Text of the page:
A survey conducted at Black Hat 2015 reveals that endpoint poses the greatest security to threat to cybersecurity, with 90 per cent of respondents stating their organisations would be more secure if Flash was disabled.
Black Hat 2015: State of Security, released by Bromiun Inc. yesterday, also reveals that a large number of businesses find the implementation of patches for “zero-day vulnerabilities” in the software they are using (including Internet browsers and Flash) to be an enormous challenge. While most believed that the recently launched Windows 10 does improve security, a third said these improvements were not sufficient.
Bromium, considered a pioneer in threat isolation technology to prevent breaches relating to data, surveyed more than 100 IT professionals at the annual Black Hat conference held in Nevada earlier this month.
Bromium asked participants:
- To identify the source of the greatest security risks in their organisations
- State whether their organisations would be more secure if Flash was disabled
- If their organisations would be less productive and/or if critical applications were likely to break if Flash was disabled
- How quickly organisations implement patches for zero-day vulnerabilities
- Which industry is most at risk of cyber attacks
- Which industry implements the best security practices
- What they thought about Windows 10 security features
- Whether they were planning to upgrade to Windows 10
The Endpoint Identified as the Greatest Security Risk
The survey found that most participants were cynical though pragmatic, identifying that end users introduce the greatest security risk. A total of 55 per cent selected the endpoint, while 27 per cent said insider threats were the biggest problem. Only 9 per cent said the cloud was the greatest risk, and 9 per cent said networks.
Researchers did not find this surprising, since the human element is an obvious security risk – particularly when people use untrusted networks outside their office or home environment, including coffee shops, hotels, and airports.
This human element not only increases the endpoint risk, but also the risk of cyber attack, largely because typical detection-based security solutions like antivirus simply don’t identify malicious content on the Internet or in emails.
Impact of Flash on Security and Productivity
There is no doubt that IT security professionals are ultra-aware of the security threats Flash poses, with 90 per cent of survey participants stating that their organisation would definitely be more secure if they disabled Flash.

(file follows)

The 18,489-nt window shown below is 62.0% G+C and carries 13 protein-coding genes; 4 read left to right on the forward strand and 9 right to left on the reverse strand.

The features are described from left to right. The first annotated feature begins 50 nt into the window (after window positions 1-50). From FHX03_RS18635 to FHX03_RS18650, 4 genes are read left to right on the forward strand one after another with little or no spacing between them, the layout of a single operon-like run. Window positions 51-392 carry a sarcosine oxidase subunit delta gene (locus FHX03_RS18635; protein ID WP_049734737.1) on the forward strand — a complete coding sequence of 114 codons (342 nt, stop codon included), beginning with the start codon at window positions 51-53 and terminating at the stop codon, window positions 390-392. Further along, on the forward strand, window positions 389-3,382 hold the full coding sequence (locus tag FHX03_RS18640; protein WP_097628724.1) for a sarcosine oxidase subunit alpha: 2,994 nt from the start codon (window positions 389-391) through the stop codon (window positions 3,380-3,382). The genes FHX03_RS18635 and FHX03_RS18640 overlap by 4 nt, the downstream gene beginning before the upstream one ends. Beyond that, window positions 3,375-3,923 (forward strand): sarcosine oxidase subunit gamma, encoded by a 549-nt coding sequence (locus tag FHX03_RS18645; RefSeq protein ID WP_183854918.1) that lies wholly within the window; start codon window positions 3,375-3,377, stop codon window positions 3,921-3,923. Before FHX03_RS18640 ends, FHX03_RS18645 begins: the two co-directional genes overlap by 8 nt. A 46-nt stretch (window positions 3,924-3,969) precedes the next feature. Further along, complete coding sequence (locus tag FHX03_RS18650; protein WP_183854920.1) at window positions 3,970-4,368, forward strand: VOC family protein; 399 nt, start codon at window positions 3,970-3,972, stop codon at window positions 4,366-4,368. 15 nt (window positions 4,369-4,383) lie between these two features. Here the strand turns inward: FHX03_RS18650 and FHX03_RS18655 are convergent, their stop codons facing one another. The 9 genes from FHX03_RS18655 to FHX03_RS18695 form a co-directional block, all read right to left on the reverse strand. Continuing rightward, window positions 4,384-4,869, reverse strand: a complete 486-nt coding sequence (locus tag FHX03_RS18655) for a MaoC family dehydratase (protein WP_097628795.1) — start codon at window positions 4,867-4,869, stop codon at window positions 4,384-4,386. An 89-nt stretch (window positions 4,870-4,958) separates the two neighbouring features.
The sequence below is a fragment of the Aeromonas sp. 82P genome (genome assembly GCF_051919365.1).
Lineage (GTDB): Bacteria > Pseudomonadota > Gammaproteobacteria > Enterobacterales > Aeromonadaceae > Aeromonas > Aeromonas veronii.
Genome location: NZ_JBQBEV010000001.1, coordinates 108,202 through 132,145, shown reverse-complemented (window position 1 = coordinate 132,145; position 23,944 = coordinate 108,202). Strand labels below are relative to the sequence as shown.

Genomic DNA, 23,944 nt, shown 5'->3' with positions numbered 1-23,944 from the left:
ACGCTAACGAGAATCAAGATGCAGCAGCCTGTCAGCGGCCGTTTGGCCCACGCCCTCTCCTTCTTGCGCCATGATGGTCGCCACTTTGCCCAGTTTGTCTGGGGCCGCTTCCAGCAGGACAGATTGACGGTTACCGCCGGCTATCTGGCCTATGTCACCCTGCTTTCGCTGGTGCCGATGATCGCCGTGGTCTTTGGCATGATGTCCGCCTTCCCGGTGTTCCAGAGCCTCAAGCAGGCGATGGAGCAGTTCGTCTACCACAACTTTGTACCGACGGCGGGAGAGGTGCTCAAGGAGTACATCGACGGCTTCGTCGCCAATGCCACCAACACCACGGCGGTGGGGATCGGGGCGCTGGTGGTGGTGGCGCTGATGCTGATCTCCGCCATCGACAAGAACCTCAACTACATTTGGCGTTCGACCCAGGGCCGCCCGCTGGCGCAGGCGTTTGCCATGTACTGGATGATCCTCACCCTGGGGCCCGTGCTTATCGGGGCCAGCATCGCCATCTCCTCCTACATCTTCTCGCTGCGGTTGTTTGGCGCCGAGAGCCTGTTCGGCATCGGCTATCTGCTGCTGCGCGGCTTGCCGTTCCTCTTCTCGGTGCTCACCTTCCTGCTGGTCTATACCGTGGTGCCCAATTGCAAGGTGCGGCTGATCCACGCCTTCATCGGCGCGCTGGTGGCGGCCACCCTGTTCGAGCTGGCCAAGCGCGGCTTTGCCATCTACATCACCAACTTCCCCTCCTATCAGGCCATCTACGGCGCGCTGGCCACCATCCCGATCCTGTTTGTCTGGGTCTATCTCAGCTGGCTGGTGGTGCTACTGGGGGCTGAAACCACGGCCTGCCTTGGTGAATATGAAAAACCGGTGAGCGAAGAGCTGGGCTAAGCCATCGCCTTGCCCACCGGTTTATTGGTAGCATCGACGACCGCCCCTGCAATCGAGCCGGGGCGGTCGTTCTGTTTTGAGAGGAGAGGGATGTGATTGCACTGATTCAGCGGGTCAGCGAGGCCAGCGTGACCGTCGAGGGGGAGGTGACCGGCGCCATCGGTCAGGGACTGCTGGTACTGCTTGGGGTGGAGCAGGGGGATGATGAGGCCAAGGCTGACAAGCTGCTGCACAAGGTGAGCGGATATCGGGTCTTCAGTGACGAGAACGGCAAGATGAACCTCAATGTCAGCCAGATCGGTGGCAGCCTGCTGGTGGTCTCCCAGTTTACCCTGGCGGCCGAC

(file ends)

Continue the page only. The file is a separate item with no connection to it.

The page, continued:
This is in keeping with earlier Bromium Labs report 'Endpoint Exploitation Trends,' that found Flash had been responsible for more “exploits” than any other software during the first half of 2015.
Further, Flash vulnerabilities are currently so overwhelmingly problematic that YouTube has switched from Flash to HTML5; Mozilla has temporarily blocked Flash from Firefox; and the new security chief of Facebook, Alex Stamos has called for Flash to be “killed.”
According to the Black Hat survey report, the reason there are so many Flash exploits is simply because of the popularity of the software, just as Java exploits used to be very common.
The challenge for IT security professionals is that disabling Flash is not always an option they can choose – specially since many operations teams insist that it will make the organisations less productive and even “break” some of their critical applications if it was disabled.
Of those who participated in the survey, 44 per cent said productivity would be adversely affected.
Implementation of Patches to Overcome Security Vulnerabilities
Implementing patches was reported to be a major problem for many of the information security professionals who responded to the survey. Only 10 per cent said they were able to implement patches for “zero-day vulnerabilities” in the first day after patches were released. Considerably more – 50 per cent – could get this done within a week; 22 per cent said it takes a month or more.
The greatest concern was for organisations running vulnerable versions of Flash since they could easily be compromised by exploit kits like the currently popular Angler.
Industries Most at Risk
While most information security professionals felt critical infrastructure in general was at the most risk of cyber attack, when asked to identify which industries were most vulnerable, 30 per cent said financial services. However, ironically, 60 per cent felt that financial services had the best security practices, followed by technology (27 per cent.)
While 12 per cent identified government as being most as risk, 17 per cent named health care, and energy equally. Other industries mentioned included retail and transport, both of which were identified by less than half the respondents.
Reaction to Windows 10
There was mixed reaction to Windows 10, with many professionals (40 per cent) having zero opinion about it. Nevertheless, 23 per cent said security was dramatically improved, while 33 per cent said the improvement was not sufficient. Only 4 per cent said that there was no improvement at all.
Since Windows 10 was released shortly before Black Hat 2015, none of the respondents had upgraded to Windows 10: only about 10 per cent planned to upgrade in the next three months. A large percentage (40) had no plans to upgrade, and 31 per cent said they would wait at least a year before upgrading.
Ultimately, the Bromium survey found that whilst the endpoint is currently considered to be the greatest security risk, the human element is just one element of the risk. The other major vulnerability is software, which is a trend the company continues to research on an ongoing basis.